Compliance with GDPR should be a top priority for every charity. In the space of a year following the introduction of the law, the Information Commission’s Office (ICO) has issued several fines against big companies and charities alike – an indication that GDPR compliance needs to be taken seriously by everyone.
Telecoms company EE has been fined £100,000 for sending over 2.5 million direct marketing messages to its customers without consent in violation of GDPR policy. And both British Airways and Marriott International have been issued with a notice of intention for fines of £189 million and £99 million respectively.
Charities have not been exempted from fines. In 2018, the ICO fined the British and Foreign Bible Society £100,000 after cyber hackers exploited their weak password to gain access to more than 400,000 donor’s data. In the wake of recent fines, it is imperative that charities and small businesses ensure that their activities and data processing are GDPR compliant.
Elizabeth Denham, the UK’s Information Commissioner said: “People’s personal data is just that – personal. When an organisation fails to protect it from loss, damage or theft it is more than an inconvenience. That’s why the law is clear – when you are entrusted with personal data you must look after it. Those that don’t will face scrutiny from my office to check they have taken appropriate steps to protect fundamental privacy rights.”
What can you do as a charity to be compliant with GDPR?
- Keep a good record of communication consent. Most GDPR fines relate to the handling of customer information (data IT security and inappropriate marketing). The ICO’s guidance on electronic marketing states that marketing messages can only be sent to existing customers if they have given consent and are also given a simple way to opt out of receiving messages.
- Hire or outsource the role of a data protection officer. A data protection officer is an independent expert responsible for monitoring an organisation’s compliance with GDPR and acts as a point of contact with the supervisory body. Kazient has direct experience working with charities (past clients include SKT Welfare and One Nation) and we are expertly placed to advise charities and act as outsourced DPOs as we are currently doing with Rahma Mercy.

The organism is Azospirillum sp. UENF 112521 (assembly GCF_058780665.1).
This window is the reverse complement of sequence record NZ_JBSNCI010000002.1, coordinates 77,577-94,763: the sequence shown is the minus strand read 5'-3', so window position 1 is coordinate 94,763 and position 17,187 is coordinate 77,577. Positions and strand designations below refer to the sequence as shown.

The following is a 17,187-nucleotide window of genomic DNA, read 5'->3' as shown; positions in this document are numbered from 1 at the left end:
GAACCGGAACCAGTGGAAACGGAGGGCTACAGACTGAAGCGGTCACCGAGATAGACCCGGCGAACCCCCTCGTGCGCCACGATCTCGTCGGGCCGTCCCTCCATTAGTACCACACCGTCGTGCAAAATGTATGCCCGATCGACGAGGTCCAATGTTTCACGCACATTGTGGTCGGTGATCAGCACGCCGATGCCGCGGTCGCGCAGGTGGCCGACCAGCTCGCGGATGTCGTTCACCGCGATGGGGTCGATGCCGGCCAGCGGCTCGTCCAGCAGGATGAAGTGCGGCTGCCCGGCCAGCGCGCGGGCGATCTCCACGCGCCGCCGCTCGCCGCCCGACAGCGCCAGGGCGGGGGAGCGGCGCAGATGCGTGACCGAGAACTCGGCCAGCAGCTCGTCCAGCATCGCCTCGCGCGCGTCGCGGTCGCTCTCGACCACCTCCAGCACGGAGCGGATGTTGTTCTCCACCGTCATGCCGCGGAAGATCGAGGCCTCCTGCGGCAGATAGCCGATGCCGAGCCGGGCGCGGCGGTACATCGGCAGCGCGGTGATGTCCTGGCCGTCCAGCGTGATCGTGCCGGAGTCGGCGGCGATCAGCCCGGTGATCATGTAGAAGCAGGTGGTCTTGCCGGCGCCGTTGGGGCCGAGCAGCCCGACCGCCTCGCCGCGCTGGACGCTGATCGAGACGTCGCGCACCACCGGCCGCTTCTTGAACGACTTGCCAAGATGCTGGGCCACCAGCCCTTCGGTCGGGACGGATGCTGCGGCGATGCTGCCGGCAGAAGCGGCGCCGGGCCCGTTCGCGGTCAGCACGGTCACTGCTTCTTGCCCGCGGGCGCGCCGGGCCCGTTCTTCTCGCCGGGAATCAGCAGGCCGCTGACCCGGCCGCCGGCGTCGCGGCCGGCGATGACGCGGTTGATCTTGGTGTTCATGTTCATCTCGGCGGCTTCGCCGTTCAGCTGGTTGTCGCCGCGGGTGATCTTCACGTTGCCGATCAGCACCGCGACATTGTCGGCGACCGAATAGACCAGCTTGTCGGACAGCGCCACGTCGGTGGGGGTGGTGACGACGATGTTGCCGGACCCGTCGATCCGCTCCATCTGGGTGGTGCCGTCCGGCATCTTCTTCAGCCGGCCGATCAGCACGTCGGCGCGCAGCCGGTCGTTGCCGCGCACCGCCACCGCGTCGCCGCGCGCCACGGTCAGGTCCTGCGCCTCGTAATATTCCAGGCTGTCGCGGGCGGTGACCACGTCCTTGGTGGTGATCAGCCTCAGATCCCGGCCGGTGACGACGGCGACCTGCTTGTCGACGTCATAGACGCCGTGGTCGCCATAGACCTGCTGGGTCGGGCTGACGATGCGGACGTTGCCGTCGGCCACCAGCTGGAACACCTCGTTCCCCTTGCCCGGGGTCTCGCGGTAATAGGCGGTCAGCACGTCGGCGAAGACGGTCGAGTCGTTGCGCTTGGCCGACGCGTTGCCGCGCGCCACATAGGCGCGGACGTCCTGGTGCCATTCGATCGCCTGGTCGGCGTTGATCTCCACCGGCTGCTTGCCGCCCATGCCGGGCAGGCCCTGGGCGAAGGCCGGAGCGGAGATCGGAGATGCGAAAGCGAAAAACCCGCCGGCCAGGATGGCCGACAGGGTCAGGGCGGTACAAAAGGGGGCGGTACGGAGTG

- Keep up to date with ICO issued guidelines on how to comply with GDPR. The guidance summarises key points you need to know and contains practical checklists to help you comply. Tailored advice for charities can also be found here as well as a self assessment checklist aimed specifically at small organisations to help identify any gaps in your data protection processes. Lastly, you can also use the ICO helpline for further advice and guidance.
Is it all bad?
The introduction of GDPR is an opportunity for charities to review their data policies. In the past, GDPR compliance has been perceived by charities as an ‘optional’ exercise. However, as demonstrated by the fines issued by ICO, the cost of non-compliance is high. The regulator has the power to fine organisations in breach of GDPR rules up to 4% of their annual turnover. Aside from the monetary cost, non-compliance can also affect trust in the charity possibly jeopardising fundraising efforts and harming the charity in the long run. GDPR compliance should be seen as an opportunity for charities to protect their recipients and build trust with donors.
Kazient Privacy Experts offer Data Protection, Privacy and GDPR compliance solutions in a language you understand to UK and international organisations, and has received positive media coverage across Europe. Kazient’s GDPR consultants are fully certified to be your outsourced Data Protection Officer or EU Representative. Get in touch to find out how we can help your business by visiting our website www.kazient.co.uk or calling us on 0330 022 9009.